Accompanying One Perfect Day's February 2004 release date was a promotion going hand-in-hand with Two Tribes, one of Australia's largest dance parties which saw huge international acts such as BT and Hybrid reaching Australian shores over the first quarter of 2004, too including Marty's home of Adelaide for the first time. Not only was this great advertising but also gave clubbers around the country the chance to party like in the scenes from One Perfect Day. Such extravagant and massive parties, such as those illustrated in One Perfect Day, required the staging of real parties, at the Salt Mines north of Melbourne, TranceZenDance and the at Kabuki 3.0, with the last including a performance by international DJ Paul Van Dyk. "When you have a party there's a very limited time where you will be able to re-shoot it," explains Gregory, "so a fair bit of pressure comes with having set up a real event and then being able to shoot the best quality footage in a limited amount of time. These are real events with a cast of a full audience. There's also something elevating about that - on one level the pressure, but on another something uplifting." The grand finale, starring between five and six thousand partying extras, was filmed in Melbourne between 11pm and 2:30am, just prior to Paul Van Dyk's performance, and was shot in several takes during that period. "We had just a few hours to get it absolutely right," remarks Gregory. "But even so, that's a pretty big deal with all the things that were going on, you know electricity problems, problems with projection - you had to get it right because we weren't able to go back next week and get another five or six thousand people there and do it again."
Tommy Matisse, a character in the film played by Dan Spielman, changes from a classical musician to a deck spinster, and it can be seen that these two genres are actually closer than they first appear, similar to how groups such as Orbital and Hybrid have shown us. As a requirement for his character, Spielman needed to be able to play the violin as well as play on the decks in front of an audience. "(Dan) trained with a guy called Nigel McLean to learn the violin, and had quite an aptitude according to Nigel, he picked up on it pretty quickly, and learned real DJ techniques from Richie Rich. It was pretty intense learning," adds Gregory.
When watched in a well-built and well-mixed cinema, the 5.1 soundtrack is nothing short of amazing, leaving you breathless. With sound being such an important and vital character for One Perfect Day, the sound engineering needed to be precise and dedicated to providing the ambience and environment of some pretty intense situations. Gregory notes that "essentially it's a musical story - the story of a musical journey where music and Tommy's gift for sound is fundamental to the story line and from that very foundation it was essential that the sound was able to perform its own role in telling the story. I think that's the essence of it, equally as important as the dialogue, and supporting the dialogue in telling the story. In Tommy's world sometimes is the things he doesn't say but he hears."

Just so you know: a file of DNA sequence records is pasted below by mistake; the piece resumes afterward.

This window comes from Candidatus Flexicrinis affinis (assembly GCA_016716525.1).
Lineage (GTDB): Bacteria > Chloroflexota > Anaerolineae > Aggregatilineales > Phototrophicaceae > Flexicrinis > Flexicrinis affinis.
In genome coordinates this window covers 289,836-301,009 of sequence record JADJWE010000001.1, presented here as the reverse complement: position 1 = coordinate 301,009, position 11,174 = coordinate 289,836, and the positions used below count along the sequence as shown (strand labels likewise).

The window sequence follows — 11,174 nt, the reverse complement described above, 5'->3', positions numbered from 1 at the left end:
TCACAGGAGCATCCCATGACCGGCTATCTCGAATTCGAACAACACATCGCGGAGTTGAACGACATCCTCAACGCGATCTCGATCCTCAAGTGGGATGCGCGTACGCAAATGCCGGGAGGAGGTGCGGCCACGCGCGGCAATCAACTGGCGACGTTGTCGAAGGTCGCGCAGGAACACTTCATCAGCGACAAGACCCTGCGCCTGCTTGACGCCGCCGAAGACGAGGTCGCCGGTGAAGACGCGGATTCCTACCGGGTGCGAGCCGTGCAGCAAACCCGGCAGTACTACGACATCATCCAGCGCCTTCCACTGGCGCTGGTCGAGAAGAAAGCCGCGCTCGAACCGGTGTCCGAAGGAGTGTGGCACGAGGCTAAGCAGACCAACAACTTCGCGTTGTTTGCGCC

Paul Pirola, One Perfect Day's sound designer, comments that "there were certain aspects of the sound that have definitely been structured with the screenplay and the film's narrative, the whole concept of "Tommy Time", and that character's ability to hear things that other people take for granted - that sort of thing has definitely been structured into the screenplay, and in the original screenplay there was actually a lot more of that sort of stuff." Rather than leaving inspiration for sound design to the editing room, most of the ground work was done prior to production, with Pirola onboard from the beginning. "I have been able to have input on all aspects of the sound," comments Pirola, "so when we then went to the shoot we had a pretty good idea of what we wanted to achieve. Certain aspects of the sound needed to be constructed before they started shooting, so a lot of it wasn't an afterthought at all."
"In a way what we wanted to try to portray was a very good classical muso, very good at coming up with weird sounds, and then very good at that phase into electronic music, so in a way my experience really brought the sound effects to the film, and David Hobson, the classical composer, brought the classical elements and Josh Abrams brought a lot of the electronic elements. The three of us combined our skills and created the electronic soundscape," explains Pirola. The sounds that Tommy hears are those that others may simply overlook, such as a cricket's chirping slowed down. Gregory explains that this phenomenon is actually based on fact. "Someone compared the sound that they make with their life expectancy with comparison to humans, which is about 10,000 times shorter than a human being, and so slowed down the audio to match the life span, just to use this an example. Anyway, we tried this and that is what we heard and it was simply amazing - this rich choral sound. So that was embedded in the storyline because it was based on fact."